The most picturesque toilet I have ever visited was in the Himalayan Kingdom of Bhutan.
I appreciate that’s quite a random sentence with which to start a post on a language blog, but this morning I found myself musing on that hilltop location, where the greenery spread out for miles and the fluttering breeze made it the most tranquil place imaginable to spend a Ngultrum.
What brought this back to mind? Well it was a news story centring on a dispute over the most remote public toilet in the UK mainland, and the rival claims of two Scottish conveniences to be the remotest loo in the UK. A slow news day, perhaps.
So why is there a Wordability interest? Very simply, the article discussed the whole concept of ‘wild toileting’, a phrase I was not previously familiar with and one which a search of the internet suggests is not in wide circulation, with only a smattering of mentions in a handful of places to represent its digital footprint.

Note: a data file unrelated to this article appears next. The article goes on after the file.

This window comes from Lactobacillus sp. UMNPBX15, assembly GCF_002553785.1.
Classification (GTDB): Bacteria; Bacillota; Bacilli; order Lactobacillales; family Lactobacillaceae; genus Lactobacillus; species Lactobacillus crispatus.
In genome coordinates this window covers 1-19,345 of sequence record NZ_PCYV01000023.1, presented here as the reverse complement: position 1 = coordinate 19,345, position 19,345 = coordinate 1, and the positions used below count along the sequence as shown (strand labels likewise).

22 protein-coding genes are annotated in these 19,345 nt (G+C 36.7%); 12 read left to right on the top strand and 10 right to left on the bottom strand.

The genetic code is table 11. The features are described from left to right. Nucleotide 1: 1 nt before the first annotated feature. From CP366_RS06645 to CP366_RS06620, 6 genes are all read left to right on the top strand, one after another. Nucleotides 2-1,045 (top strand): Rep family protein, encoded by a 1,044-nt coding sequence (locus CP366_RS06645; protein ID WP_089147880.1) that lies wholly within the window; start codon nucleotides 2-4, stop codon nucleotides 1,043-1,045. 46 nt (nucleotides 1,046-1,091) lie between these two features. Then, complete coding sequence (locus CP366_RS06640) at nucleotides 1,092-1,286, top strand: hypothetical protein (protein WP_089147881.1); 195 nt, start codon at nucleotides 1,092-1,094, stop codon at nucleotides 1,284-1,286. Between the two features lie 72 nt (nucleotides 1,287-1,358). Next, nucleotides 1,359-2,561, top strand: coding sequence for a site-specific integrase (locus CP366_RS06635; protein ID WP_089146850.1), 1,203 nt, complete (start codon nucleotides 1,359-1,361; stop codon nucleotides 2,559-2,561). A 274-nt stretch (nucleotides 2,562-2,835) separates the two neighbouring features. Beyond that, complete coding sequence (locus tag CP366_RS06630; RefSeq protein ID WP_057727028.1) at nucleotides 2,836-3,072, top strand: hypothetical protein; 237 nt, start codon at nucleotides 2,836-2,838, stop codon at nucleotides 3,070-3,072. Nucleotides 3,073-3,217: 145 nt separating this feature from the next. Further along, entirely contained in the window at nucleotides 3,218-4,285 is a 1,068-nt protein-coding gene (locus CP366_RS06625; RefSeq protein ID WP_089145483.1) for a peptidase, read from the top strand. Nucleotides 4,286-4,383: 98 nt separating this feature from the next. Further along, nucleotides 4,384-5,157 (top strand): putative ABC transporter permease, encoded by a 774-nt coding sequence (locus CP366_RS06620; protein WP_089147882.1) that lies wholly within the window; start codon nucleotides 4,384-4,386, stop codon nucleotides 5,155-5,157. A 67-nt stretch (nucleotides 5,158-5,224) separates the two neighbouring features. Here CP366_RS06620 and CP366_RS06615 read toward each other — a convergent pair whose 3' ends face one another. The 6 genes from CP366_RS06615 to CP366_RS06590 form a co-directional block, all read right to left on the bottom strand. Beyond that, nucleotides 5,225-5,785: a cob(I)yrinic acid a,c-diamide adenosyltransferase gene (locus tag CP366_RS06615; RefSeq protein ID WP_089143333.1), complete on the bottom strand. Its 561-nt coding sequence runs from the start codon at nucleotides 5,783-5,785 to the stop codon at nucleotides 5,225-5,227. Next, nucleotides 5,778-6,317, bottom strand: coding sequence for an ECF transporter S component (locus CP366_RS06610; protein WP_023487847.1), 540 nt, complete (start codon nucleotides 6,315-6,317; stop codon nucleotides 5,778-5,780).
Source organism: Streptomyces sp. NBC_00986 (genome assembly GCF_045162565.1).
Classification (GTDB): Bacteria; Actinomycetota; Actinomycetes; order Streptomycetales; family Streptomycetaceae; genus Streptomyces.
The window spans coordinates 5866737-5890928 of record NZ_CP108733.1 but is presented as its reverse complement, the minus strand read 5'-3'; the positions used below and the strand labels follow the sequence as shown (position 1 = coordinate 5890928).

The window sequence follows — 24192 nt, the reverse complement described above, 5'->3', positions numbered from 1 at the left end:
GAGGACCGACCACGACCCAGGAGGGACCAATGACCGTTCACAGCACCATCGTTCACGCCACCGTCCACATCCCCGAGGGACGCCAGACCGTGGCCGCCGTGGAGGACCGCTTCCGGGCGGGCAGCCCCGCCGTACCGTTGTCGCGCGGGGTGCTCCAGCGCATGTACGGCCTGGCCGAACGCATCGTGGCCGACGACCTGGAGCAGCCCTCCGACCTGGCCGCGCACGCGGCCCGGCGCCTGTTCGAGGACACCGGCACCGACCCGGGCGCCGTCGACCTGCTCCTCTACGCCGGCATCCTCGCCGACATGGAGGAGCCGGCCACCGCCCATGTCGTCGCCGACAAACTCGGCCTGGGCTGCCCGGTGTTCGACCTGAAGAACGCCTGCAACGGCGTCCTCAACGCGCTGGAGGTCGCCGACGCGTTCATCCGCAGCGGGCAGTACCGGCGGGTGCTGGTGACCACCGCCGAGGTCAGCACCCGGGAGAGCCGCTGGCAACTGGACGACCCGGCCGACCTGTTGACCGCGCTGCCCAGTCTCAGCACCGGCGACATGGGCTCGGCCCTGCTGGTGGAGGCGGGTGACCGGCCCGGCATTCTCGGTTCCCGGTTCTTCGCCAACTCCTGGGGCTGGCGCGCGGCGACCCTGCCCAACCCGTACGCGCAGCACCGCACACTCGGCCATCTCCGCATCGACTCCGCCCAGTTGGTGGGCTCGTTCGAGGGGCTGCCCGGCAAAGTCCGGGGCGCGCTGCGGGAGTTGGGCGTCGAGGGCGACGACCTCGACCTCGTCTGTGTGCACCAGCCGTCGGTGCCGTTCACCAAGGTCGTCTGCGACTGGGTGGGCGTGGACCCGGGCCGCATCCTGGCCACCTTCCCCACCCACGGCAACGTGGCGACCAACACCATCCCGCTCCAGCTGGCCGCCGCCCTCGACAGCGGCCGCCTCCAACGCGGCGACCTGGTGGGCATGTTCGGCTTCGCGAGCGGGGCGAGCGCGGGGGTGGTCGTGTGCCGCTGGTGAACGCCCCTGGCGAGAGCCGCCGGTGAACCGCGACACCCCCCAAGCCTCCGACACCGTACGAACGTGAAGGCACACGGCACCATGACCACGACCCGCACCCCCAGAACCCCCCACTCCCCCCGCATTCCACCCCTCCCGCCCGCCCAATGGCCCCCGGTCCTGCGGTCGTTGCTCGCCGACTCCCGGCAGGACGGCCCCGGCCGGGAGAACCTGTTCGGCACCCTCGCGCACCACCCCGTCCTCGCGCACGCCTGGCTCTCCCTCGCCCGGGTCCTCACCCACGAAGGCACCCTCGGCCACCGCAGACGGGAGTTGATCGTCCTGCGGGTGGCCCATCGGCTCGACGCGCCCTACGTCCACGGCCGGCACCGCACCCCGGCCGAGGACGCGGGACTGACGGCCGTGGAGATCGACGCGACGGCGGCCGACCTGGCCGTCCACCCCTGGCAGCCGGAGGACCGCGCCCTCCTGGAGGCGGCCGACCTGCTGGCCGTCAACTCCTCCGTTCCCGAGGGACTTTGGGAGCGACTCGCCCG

With no official definitions to hand, it seems to have been used to mean ‘the practice of relieving yourself in wild locations and to the detriment of the surroundings’.
It’s a very entertaining term, and I guess there isn’t really a current alternative in English for this particular scenario, but it does seem a little superfluous. Most of us would still just talk about going to the loo, or whatever the vernacular is in our dialect of English, even though it’s a wild loo and isn’t made of porcelain. I’m not sure this is a term that is here to stay.
Mind you, I think it would be quite nice if wild toileting could come to mean something else, perhaps carrying out your business while screaming or shouting or thrashing about with an electric guitar. Alternatively, it could mean taking a scattergun approach to where your doings actually end up landing.
Or it could just be what you end up suffering when you’ve been been caught in a shitstorm.